Long-term pre-clinical evaluation of an injectable chitosan nanocellulose hydrogel with encapsulated adipose-derived stem cells in an ovine model for IVD regeneration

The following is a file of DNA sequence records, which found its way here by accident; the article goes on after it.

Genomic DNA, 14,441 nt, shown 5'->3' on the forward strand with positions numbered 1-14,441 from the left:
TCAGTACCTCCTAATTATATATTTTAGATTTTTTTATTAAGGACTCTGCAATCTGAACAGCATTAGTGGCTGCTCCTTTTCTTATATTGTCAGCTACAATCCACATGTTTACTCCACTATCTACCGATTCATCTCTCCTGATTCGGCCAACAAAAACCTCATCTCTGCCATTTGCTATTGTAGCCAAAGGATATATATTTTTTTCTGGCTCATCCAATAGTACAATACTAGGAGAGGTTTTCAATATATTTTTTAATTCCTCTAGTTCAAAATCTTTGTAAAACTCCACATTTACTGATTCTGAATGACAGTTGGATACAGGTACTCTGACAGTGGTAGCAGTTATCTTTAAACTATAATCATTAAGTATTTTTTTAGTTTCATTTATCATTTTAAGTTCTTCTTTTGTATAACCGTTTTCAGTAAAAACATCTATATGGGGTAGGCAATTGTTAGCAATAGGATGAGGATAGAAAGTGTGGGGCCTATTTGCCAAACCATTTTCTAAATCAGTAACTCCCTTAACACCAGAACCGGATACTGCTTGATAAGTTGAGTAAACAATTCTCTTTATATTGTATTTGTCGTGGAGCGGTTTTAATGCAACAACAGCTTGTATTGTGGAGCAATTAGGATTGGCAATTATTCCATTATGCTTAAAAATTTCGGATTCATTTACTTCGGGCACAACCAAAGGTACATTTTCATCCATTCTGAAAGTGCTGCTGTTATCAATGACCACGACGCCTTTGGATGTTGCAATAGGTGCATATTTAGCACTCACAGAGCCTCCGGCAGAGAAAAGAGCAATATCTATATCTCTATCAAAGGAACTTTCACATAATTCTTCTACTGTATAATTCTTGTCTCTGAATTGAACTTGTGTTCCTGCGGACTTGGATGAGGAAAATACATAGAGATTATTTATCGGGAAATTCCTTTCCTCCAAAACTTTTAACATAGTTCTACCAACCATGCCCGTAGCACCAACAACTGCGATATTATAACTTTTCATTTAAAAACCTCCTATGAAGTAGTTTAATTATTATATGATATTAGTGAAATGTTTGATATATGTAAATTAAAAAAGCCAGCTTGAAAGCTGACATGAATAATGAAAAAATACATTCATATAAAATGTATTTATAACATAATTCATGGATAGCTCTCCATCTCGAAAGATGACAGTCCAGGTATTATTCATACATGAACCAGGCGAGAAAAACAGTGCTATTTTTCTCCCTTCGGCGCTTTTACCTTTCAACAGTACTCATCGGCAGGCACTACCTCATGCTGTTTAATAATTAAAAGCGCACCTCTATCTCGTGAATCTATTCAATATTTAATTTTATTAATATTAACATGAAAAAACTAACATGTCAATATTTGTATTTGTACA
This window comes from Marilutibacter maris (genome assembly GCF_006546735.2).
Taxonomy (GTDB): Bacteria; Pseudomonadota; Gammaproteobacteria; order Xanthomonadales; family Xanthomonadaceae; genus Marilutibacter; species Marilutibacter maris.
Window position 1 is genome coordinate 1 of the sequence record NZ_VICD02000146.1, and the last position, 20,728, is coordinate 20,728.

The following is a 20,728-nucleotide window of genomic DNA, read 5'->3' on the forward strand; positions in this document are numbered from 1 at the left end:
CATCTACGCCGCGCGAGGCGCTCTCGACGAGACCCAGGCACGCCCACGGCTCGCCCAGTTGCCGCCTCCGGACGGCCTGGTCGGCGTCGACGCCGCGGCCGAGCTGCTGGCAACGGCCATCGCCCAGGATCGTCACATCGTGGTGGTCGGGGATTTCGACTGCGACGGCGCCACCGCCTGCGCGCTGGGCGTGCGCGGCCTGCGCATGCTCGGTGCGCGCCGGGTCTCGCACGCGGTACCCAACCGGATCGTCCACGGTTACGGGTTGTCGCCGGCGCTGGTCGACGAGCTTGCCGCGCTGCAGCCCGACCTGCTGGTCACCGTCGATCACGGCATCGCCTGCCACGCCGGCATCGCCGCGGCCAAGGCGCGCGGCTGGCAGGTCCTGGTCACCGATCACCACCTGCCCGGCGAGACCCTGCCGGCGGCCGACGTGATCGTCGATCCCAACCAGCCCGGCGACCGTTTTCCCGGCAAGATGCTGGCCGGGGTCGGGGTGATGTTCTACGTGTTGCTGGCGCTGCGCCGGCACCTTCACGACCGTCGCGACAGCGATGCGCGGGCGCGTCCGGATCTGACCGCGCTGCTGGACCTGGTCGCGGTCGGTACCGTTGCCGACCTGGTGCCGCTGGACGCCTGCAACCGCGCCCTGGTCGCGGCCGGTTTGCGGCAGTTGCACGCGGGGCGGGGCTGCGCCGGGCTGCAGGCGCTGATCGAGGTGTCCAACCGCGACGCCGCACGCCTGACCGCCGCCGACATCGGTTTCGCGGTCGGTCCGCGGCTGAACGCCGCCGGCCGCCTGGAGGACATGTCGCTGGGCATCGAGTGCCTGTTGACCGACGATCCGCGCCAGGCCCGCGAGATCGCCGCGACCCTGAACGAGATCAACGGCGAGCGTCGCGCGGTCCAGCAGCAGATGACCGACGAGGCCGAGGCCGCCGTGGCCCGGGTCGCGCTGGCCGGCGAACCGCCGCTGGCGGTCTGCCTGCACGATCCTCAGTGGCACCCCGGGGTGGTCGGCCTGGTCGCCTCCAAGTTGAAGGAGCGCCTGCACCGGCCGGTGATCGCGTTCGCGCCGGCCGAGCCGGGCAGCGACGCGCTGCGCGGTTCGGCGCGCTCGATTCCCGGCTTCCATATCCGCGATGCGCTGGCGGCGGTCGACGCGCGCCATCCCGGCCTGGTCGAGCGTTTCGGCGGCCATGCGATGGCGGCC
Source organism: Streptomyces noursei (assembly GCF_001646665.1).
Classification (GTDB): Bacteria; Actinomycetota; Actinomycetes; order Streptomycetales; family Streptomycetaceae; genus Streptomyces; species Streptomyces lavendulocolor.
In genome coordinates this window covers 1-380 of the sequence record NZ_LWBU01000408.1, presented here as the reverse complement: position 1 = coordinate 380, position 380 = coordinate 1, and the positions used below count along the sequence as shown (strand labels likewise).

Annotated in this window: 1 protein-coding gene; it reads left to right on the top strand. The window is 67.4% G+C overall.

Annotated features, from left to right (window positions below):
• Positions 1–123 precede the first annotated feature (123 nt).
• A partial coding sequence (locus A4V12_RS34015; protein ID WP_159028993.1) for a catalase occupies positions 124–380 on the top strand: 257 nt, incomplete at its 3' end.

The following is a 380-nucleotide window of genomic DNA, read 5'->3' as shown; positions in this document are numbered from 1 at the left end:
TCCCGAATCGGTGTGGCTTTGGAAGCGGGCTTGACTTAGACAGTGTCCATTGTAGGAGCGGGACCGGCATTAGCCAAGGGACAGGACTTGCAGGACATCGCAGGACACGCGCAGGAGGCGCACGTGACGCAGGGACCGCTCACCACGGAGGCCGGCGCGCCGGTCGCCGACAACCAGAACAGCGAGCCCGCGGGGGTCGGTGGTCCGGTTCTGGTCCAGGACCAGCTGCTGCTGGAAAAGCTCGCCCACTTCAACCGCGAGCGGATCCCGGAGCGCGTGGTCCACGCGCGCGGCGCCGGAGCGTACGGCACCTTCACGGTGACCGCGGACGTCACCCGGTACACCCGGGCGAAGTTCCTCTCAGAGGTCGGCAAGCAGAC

The potential therapeutic benefit of adipose-derived stem cells (ASCs) encapsulated in an injectable hydrogel for stimulating intervertebral disc (IVD) regeneration has been assessed by a number of translational and preclinical studies. However, previous work has been primarily limited to small animal models and short-term outcomes of only a few weeks. Long-term studies in representative large animal models are crucial for translation into clinical success, especially for permanent stabilization of major defects such as disc herniation. An injectable chitosan carboxymethyl cellulose hydrogel scaffold loaded with ASCs was evaluated regarding its intraoperative handling, crosslinking kinetics, cell viability, fully-crosslinked viscoelasticity, and long-term therapeutic effects in an ovine model. Three IVDs per animal were damaged in 10 sheep. Subcutaneous adipose tissue was the source for autologous ASCs. Six weeks after IVD damage, two of the damaged IVDs were treated via ASC-loaded hydrogel injection. After 12 months following the implantation, IVD disc height and histological and cellular changes were assessed. This system was reliable and easy to handle intraoperatively. Over 12 months, IVD height was stabilized and degeneration progression significantly mitigated compared to untreated, damaged IVDs. Here we show for the first time in a large animal model that an injectable chitosan carboxymethyl cellulose hydrogel system with encapsulated ASCs is able to affect long-term stabilization of an injured IVD and significantly decrease degeneration processes as compared to controls.